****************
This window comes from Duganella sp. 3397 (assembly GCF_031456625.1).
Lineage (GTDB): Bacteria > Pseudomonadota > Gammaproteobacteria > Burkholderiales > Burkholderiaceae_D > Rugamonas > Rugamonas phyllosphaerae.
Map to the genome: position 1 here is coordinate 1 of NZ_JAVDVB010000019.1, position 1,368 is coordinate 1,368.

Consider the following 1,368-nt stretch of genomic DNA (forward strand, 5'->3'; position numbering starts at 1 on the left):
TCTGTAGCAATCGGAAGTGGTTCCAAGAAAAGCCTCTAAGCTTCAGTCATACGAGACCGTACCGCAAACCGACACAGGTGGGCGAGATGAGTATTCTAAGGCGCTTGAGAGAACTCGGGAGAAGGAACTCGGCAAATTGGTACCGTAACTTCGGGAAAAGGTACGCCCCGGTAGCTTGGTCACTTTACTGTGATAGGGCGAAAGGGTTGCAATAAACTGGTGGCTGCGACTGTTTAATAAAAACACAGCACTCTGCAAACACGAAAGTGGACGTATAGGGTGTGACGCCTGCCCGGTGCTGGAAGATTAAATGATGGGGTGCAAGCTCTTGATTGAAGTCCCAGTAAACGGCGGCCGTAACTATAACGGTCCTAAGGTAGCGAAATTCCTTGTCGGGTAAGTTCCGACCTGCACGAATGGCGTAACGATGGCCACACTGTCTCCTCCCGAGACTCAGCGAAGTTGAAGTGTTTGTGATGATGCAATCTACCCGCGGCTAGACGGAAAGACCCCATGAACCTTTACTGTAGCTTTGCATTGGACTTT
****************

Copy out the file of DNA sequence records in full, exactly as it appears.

This window comes from Duganella sp. 3397 (assembly GCF_031456625.1).
Lineage (GTDB): Bacteria > Pseudomonadota > Gammaproteobacteria > Burkholderiales > Burkholderiaceae_D > Rugamonas > Rugamonas phyllosphaerae.
Map to the genome: position 1 here is coordinate 1 of NZ_JAVDVB010000019.1, position 1,368 is coordinate 1,368.

Consider the following 1,368-nt stretch of genomic DNA (forward strand, 5'->3'; position numbering starts at 1 on the left):
TCTGTAGCAATCGGAAGTGGTTCCAAGAAAAGCCTCTAAGCTTCAGTCATACGAGACCGTACCGCAAACCGACACAGGTGGGCGAGATGAGTATTCTAAGGCGCTTGAGAGAACTCGGGAGAAGGAACTCGGCAAATTGGTACCGTAACTTCGGGAAAAGGTACGCCCCGGTAGCTTGGTCACTTTACTGTGATAGGGCGAAAGGGTTGCAATAAACTGGTGGCTGCGACTGTTTAATAAAAACACAGCACTCTGCAAACACGAAAGTGGACGTATAGGGTGTGACGCCTGCCCGGTGCTGGAAGATTAAATGATGGGGTGCAAGCTCTTGATTGAAGTCCCAGTAAACGGCGGCCGTAACTATAACGGTCCTAAGGTAGCGAAATTCCTTGTCGGGTAAGTTCCGACCTGCACGAATGGCGTAACGATGGCCACACTGTCTCCTCCCGAGACTCAGCGAAGTTGAAGTGTTTGTGATGATGCAATCTACCCGCGGCTAGACGGAAAGACCCCATGAACCTTTACTGTAGCTTTGCATTGGACTTT